In Plumb v Duncan Print Group Ltd, the EAT has held that Reg 13(9) of the Working Time Regulations 1998 SI 1998/1833 must be read as permitting a worker to take annual leave within 18 months of the end of the leave year in which it accrued where he or she was unable or unwilling to take it because of sickness. The EAT also held that the worker is not required to demonstrate that he or she was physically unable to take annual leave by reason of his or her sickness in order to benefit from carry-over.
P was employed by DPG Ltd until February 2014. By that time, he had been on sick leave since April 2010 because of an accident. He neither took nor asked for annual leave until July 2013, when he wrote to DPG Ltd asking to take the leave that he had not taken since 2010. DPG Ltd agreed to pay for annual leave for the 2013/14 leave year but not in respect of 2010, 2011 or 2012. Following the termination of his employment, P brought a claim for payment in lieu of annual leave for these years.
The tribunal referred to the Court of Appeal’s decision in NHS Leeds v Larner (Brief 956) and decided that the key issue was whether P was unable to take his leave in those years due to sickness. The tribunal concluded that it did not have sufficient evidence of P being ‘unable’ to take leave. He gave evidence that his shoulder had been operated on on three occasions between 2010 and 2011 and that he was subsequently diagnosed as severely depressed but he continued to work at weekends and took a week’s holiday in 2012 in the UK. In the absence of any medical evidence the tribunal came to the conclusion that P was able to take his annual leave during his leave years. His claim therefore failed. P appealed to the EAT. He argued, among other things, that he was not required to establish that he was unable to take annual leave by reason of his medical condition, and that in order to be entitled to carry over leave it was sufficient that he was absent on sick leave and did not choose to take annual leave during the relevant periods.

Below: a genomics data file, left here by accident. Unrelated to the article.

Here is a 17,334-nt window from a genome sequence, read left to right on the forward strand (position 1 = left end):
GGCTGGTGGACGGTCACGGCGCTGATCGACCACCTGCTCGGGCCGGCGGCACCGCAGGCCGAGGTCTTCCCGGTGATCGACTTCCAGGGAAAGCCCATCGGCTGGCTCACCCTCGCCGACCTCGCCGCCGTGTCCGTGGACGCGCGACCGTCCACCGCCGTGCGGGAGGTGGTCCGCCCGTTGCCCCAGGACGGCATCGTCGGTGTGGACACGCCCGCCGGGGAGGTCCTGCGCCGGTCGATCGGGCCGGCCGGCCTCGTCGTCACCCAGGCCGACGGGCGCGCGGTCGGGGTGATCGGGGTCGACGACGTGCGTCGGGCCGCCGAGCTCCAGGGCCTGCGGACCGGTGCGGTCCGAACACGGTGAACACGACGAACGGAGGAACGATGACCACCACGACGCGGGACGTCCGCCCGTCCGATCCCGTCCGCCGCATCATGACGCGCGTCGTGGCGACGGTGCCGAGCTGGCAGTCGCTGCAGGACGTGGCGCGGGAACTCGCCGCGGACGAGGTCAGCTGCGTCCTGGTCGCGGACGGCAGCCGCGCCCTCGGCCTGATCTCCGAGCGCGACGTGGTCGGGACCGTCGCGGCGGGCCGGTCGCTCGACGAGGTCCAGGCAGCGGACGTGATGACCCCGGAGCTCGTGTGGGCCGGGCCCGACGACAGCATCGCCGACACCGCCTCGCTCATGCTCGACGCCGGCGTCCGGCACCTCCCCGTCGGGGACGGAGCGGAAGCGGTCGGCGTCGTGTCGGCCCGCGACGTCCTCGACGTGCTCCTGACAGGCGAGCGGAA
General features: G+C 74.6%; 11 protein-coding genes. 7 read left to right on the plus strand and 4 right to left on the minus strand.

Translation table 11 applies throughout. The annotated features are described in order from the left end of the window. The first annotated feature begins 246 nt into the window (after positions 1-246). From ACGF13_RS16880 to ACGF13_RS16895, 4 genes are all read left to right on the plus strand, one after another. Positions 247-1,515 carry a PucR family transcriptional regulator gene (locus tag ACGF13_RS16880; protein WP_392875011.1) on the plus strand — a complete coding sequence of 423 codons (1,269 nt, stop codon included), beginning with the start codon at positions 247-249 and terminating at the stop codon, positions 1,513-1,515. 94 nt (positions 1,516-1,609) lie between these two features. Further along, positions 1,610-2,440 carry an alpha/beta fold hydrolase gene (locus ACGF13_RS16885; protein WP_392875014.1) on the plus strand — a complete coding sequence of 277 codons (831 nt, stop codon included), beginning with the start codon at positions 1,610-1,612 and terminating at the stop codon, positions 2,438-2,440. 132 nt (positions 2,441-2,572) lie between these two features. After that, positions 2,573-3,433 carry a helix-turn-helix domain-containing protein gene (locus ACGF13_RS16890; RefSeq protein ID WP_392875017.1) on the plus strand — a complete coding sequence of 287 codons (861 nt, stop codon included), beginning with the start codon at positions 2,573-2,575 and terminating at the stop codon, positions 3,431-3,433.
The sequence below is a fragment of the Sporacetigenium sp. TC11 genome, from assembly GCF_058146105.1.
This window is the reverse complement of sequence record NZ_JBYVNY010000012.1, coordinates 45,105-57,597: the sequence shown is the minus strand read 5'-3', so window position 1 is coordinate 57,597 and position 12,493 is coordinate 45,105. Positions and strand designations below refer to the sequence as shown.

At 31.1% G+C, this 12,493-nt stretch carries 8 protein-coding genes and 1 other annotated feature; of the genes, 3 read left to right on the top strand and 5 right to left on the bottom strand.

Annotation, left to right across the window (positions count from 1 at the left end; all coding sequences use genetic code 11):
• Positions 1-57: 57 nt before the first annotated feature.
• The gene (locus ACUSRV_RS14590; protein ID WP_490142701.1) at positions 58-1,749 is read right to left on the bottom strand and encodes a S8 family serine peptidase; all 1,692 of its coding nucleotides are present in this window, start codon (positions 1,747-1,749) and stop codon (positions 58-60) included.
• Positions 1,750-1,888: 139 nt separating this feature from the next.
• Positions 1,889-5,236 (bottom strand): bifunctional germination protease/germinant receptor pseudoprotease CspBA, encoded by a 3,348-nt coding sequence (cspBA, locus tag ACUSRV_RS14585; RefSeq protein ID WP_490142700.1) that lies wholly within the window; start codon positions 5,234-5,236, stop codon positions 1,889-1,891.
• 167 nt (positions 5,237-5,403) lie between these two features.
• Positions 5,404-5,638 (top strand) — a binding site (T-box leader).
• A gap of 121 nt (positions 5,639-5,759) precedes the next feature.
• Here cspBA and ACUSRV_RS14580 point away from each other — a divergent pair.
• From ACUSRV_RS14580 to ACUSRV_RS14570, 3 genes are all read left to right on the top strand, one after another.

The EAT agreed that the tribunal had erred in law. The EAT reviewed the European and domestic case law and summarised the position in relation to annual leave and sickness. It noted that, if an employee is not permitted by contract or legislation to take annual leave during a period of sick leave which coincides with a leave year, he or she is entitled to take annual leave in a subsequent leave year. If, on the other hand, he or she is permitted to take annual leave while on sick leave, he or she may either take annual leave during the sick leave or take it at a later date. The EAT went on to hold that an employee who is absent from work on sick leave is not required to demonstrate that he or she is physically unable to take annual leave by reason of his or her medical condition. It did not consider that the Court of Appeal in Larner laid down any principle of law to this effect. In the present case, since there was nothing to suggest that P sought to take annual leave while he was on sick leave, it had to be inferred that he did not wish to do so and so he was entitled to carry it over.
The next question was whether any limitation ought to be placed on the right to carry over leave. P accepted before the EAT that the European case law allows for the imposition of limits on the length of time for which leave can be carried over but argued that, since no such limits had been provided for in legislation or in his contract of employment, the carry-over period in his case was unlimited. The EAT rejected this argument. It noted that Reg 13(9) of the Working Time Regulations 1998 SI 1998/1833 provides that annual leave must be taken in the year in which it is due. It has been established that Reg 13(9) must be interpreted to include an exception for persons on sick leave who are unable or unwilling to take annual leave during the leave year but that exception need go only so far as required under the Working Time Directive (No.2003/88). Since the European case law indicates that the Directive requires at most 18 months of carry-over in such circumstances, that limit should be read into the Regulations. Therefore, Reg 13(9) need only be read as permitting a worker to take annual leave within 18 months of the end of the leave year in which it accrued where he or she was unable or unwilling to take annual leave because of sickness. Accordingly, P was entitled to payment in lieu of annual leave for the 2012/13 leave year but no earlier.
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